In my previous post on Single-payer health care: Why not?, I talked about our family’s experiences with health care in France, UK, Ireland, Italy, China, Australia, and other places in comparison to that in the US. This included health care for children and the elderly, and both minor (blood donation, physicals, skin growth removal) and major (broken hip, eye infection) procedures.
Thinking a bit more about this I realized that there were four essential facts that emerged from this wide variety of experiences. In every industrialized country except the US,
- Equitable: Everyone has the right to health care.
- Effective: People live longer, healthier lives.
- Economical: They spend less on health care, as much as 50% less.
- Efficient: There is much less bureaucracy, fewer forms, less running around, less waiting.
I might add a fifth point, too: The scare stories that we hear (“you have to wait forever!” “you can’t choose your doctor!”) are simply false, or they index issues that are the same or worse in the US. The information we get about health care promotes profit, not health.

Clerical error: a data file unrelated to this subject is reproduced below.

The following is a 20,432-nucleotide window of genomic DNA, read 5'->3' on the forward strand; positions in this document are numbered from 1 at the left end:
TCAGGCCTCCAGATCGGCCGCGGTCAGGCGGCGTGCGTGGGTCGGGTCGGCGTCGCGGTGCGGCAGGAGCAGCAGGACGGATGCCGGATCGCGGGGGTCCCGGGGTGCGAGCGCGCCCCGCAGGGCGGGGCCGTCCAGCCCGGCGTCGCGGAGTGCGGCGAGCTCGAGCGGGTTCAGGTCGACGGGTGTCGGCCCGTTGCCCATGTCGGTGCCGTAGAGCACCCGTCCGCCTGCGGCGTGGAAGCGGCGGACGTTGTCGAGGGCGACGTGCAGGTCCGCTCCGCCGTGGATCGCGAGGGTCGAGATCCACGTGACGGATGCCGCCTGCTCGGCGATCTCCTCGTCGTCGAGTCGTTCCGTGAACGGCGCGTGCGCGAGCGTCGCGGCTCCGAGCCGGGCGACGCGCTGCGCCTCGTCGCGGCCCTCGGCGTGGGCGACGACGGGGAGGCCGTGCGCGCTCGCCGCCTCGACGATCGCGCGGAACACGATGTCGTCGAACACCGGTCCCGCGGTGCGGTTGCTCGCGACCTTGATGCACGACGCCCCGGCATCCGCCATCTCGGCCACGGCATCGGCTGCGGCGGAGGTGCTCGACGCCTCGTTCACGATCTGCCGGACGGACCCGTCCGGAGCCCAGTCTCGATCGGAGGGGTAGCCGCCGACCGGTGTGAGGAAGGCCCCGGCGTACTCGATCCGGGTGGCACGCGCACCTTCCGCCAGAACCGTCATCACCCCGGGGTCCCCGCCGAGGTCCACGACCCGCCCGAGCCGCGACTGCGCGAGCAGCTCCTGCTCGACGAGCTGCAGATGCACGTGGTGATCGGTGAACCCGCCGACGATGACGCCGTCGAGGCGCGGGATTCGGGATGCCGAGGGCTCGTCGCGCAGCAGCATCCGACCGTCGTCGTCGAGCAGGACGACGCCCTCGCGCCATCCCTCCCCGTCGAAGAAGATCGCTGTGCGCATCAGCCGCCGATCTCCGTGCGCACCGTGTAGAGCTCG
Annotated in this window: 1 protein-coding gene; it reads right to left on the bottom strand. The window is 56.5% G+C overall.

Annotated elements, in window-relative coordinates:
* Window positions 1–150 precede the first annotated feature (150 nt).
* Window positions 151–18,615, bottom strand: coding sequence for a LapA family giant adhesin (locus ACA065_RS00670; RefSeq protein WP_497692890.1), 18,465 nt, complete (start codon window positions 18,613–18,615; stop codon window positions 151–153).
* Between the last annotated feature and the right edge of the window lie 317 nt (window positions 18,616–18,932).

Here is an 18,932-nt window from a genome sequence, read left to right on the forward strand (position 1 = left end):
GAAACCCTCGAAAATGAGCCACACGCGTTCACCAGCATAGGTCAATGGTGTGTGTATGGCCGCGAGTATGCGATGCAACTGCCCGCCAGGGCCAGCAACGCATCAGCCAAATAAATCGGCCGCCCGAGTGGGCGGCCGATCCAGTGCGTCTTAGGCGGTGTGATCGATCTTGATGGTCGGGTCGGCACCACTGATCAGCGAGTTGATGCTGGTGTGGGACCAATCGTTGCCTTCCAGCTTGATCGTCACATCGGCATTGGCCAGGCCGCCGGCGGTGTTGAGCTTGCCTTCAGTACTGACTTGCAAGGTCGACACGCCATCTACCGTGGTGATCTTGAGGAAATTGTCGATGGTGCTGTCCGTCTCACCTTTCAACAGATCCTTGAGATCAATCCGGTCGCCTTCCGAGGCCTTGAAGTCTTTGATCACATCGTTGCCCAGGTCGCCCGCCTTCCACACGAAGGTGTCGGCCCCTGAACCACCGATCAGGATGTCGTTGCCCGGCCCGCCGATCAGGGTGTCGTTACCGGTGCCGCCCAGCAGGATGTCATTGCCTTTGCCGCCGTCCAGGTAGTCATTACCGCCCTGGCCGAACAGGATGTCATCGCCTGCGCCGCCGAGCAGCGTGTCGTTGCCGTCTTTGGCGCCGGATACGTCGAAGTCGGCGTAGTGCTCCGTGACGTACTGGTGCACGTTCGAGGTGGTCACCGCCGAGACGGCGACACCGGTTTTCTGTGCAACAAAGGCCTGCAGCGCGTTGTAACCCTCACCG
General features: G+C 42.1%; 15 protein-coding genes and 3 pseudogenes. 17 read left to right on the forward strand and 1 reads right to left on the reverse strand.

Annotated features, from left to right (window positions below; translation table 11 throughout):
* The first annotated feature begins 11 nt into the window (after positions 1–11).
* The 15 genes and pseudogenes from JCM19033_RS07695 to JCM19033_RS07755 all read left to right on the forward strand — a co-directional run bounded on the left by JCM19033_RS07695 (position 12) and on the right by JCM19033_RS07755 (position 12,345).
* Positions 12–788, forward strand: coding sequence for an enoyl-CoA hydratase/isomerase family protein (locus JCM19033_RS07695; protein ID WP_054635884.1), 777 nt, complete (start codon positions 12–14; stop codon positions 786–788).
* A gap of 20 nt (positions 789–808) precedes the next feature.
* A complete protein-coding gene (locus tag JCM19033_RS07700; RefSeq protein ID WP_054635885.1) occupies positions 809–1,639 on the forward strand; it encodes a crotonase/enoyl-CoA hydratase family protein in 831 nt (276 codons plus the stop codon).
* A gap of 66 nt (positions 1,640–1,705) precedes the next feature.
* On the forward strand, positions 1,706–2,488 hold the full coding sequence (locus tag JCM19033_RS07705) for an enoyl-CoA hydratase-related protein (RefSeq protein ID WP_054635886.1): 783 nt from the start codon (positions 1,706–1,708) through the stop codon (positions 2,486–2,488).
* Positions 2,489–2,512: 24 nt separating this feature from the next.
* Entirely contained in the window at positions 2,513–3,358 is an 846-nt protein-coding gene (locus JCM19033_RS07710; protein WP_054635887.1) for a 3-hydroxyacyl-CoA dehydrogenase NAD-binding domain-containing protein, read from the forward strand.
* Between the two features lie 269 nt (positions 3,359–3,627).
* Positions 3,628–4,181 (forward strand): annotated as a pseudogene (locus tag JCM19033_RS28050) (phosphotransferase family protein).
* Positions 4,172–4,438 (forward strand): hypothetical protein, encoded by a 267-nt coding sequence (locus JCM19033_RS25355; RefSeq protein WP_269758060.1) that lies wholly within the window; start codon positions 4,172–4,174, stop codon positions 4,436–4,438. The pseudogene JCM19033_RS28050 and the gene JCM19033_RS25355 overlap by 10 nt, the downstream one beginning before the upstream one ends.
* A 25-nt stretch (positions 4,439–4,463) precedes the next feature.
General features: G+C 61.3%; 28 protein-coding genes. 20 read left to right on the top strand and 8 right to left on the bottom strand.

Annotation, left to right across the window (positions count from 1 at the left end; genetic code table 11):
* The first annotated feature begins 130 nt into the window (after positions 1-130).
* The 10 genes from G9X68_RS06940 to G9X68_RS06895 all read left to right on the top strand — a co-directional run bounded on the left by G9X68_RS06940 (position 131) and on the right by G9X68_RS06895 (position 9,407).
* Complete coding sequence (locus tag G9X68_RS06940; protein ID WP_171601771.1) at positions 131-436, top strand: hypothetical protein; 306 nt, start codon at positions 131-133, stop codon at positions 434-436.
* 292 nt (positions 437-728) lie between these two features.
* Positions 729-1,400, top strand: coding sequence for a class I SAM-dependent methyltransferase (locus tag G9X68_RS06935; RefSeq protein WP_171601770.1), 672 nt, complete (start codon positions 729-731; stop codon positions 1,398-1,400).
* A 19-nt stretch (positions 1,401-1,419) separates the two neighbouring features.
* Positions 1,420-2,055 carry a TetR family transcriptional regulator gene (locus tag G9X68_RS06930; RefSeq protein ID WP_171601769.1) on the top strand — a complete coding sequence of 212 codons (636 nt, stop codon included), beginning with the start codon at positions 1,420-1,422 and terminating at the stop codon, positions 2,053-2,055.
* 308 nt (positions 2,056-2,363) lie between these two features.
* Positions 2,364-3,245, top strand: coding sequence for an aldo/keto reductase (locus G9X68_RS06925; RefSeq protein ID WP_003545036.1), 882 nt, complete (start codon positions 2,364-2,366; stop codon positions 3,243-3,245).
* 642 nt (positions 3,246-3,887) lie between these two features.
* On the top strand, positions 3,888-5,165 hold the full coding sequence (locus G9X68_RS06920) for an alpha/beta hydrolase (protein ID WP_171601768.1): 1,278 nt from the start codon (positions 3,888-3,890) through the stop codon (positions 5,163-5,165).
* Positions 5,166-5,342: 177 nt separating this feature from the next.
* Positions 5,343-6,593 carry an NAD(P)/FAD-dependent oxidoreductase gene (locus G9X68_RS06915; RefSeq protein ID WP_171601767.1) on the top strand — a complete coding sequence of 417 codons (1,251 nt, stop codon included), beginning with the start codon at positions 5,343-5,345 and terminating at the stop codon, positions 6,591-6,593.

There are many issues–changing demographics, new technologies, new medical knowledge, changing standards, globalization, and more–which affect health care. But the fundamental difference in the current US situation is that health care is driven by the bottom line. Insurance companies, pharmaceutical companies, media corporations, hospitals and clinics, doctors and other health care professionals, and all others involved in health care operate in a system in which rewards bear little relation to the overall quality of care or efficient use of resources.
One can debate each of the points above, but the evidence from OECD, UN, WHO, WTO, and other international organizations is overwhelming in support of them. Other systems offer health care that is more equitable, more effective, more economical, and more efficient.
So, why is single-payer, or national health care not even worth discussing? Why does the Obama plan dismiss it? Why does even public broadcasting ignore it?